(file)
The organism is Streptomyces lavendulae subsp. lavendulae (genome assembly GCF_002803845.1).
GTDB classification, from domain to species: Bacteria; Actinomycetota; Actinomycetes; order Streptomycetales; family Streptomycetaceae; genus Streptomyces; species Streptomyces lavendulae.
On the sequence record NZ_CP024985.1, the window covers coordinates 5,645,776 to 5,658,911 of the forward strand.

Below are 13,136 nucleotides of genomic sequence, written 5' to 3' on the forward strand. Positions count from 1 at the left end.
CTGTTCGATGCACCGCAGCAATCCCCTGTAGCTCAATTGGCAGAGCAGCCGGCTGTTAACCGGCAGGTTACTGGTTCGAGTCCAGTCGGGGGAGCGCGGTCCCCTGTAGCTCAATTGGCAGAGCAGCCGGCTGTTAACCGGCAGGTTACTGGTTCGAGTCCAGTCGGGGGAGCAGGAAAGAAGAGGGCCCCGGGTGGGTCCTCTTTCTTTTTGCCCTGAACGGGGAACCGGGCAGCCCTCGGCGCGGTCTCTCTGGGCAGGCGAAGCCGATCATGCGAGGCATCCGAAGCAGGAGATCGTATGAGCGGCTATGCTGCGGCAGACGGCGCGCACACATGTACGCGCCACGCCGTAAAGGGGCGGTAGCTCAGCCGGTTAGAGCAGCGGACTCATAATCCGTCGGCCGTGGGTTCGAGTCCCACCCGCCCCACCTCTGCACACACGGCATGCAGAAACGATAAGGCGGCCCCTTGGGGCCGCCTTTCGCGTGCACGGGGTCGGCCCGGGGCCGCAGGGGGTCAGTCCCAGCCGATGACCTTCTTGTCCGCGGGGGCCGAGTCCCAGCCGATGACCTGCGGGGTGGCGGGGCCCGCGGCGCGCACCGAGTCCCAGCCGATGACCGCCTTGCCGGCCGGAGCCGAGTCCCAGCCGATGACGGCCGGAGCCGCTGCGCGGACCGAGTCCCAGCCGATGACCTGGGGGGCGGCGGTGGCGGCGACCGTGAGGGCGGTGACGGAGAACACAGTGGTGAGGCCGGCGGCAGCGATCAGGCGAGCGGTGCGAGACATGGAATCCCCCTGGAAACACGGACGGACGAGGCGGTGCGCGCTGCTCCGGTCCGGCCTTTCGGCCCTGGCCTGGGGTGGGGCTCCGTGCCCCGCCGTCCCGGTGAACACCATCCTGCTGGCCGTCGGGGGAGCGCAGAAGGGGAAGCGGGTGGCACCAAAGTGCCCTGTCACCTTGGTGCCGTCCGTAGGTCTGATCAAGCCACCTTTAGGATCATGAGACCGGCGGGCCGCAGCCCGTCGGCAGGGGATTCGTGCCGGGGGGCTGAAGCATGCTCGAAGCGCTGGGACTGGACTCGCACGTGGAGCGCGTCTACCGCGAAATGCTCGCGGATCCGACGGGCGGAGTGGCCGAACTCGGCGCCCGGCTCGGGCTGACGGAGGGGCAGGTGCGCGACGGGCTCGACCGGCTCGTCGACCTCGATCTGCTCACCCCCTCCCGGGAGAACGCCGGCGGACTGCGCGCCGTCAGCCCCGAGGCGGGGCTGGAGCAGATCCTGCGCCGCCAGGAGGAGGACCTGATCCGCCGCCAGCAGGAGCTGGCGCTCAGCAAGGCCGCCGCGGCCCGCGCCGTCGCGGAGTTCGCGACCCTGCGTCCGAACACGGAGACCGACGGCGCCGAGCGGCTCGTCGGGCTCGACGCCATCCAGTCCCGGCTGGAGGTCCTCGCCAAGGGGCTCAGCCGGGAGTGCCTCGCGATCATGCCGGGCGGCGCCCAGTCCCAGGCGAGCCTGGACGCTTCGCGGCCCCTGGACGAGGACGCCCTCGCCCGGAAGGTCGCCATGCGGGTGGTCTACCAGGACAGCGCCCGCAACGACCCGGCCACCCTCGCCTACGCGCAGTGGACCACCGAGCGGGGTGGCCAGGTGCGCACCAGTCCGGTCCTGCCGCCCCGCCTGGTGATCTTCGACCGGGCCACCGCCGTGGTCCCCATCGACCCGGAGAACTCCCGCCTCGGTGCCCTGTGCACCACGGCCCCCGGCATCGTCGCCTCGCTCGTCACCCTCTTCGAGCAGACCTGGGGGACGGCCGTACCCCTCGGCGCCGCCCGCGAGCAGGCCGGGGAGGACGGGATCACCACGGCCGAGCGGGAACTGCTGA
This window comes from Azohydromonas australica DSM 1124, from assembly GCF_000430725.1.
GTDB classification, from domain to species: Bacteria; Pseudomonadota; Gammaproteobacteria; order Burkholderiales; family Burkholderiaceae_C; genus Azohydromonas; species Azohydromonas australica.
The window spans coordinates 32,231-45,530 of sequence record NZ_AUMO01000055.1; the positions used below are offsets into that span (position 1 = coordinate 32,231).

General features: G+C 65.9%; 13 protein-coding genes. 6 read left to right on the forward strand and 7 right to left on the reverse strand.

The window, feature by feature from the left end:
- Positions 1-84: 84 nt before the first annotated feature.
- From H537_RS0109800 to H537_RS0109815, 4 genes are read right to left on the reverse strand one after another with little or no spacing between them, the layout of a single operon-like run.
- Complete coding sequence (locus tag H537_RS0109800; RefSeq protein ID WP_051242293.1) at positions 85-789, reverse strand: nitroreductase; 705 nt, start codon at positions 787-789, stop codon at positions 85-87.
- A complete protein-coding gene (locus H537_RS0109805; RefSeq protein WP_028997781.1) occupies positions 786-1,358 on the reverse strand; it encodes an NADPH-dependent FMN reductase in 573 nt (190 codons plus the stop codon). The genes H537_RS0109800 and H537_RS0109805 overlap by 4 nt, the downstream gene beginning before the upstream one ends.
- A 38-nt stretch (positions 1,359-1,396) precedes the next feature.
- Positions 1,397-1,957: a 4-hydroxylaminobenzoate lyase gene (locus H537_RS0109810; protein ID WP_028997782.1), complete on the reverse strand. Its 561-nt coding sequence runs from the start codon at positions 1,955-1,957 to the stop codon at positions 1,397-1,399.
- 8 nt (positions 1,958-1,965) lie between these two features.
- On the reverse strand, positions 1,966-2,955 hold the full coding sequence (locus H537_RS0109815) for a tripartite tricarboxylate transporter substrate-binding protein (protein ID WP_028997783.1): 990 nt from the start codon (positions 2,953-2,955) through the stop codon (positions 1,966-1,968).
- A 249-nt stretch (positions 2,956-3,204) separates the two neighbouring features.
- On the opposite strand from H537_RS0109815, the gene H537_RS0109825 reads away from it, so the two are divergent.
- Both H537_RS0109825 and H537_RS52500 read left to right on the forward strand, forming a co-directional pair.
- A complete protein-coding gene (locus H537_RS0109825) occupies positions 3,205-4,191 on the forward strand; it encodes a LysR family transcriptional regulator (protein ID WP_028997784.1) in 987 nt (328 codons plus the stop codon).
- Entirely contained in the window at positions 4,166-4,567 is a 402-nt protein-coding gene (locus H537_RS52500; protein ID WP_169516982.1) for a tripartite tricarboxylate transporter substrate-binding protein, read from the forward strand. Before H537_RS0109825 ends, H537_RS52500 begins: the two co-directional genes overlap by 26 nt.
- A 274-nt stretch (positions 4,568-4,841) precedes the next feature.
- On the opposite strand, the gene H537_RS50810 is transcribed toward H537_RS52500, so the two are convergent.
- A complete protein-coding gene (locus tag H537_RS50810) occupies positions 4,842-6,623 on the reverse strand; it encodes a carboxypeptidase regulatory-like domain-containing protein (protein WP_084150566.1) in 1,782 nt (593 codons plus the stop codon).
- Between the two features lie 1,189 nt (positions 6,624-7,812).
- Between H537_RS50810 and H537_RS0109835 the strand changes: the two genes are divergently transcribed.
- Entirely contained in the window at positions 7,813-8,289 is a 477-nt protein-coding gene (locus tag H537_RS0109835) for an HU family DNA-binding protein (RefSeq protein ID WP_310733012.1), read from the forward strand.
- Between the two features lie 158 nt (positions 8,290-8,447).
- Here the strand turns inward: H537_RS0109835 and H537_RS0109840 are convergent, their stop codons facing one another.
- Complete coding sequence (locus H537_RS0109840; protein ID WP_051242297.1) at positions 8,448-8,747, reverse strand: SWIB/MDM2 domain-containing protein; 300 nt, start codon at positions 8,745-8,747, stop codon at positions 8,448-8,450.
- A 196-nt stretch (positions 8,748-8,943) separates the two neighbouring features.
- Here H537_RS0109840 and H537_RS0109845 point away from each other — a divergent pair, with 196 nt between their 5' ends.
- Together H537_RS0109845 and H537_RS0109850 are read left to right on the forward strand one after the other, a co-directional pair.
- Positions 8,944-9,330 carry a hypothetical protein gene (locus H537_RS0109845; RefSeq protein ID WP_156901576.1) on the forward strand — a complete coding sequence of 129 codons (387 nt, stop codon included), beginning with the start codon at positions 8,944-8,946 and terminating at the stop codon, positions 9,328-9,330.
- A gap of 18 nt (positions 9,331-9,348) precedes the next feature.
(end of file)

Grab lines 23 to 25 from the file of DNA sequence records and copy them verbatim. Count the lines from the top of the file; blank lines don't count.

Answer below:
- Entirely contained in the window at positions 4,166-4,567 is a 402-nt protein-coding gene (locus H537_RS52500; protein ID WP_169516982.1) for a tripartite tricarboxylate transporter substrate-binding protein, read from the forward strand. Before H537_RS0109825 ends, H537_RS52500 begins: the two co-directional genes overlap by 26 nt.
- A 274-nt stretch (positions 4,568-4,841) precedes the next feature.
- On the opposite strand, the gene H537_RS50810 is transcribed toward H537_RS52500, so the two are convergent.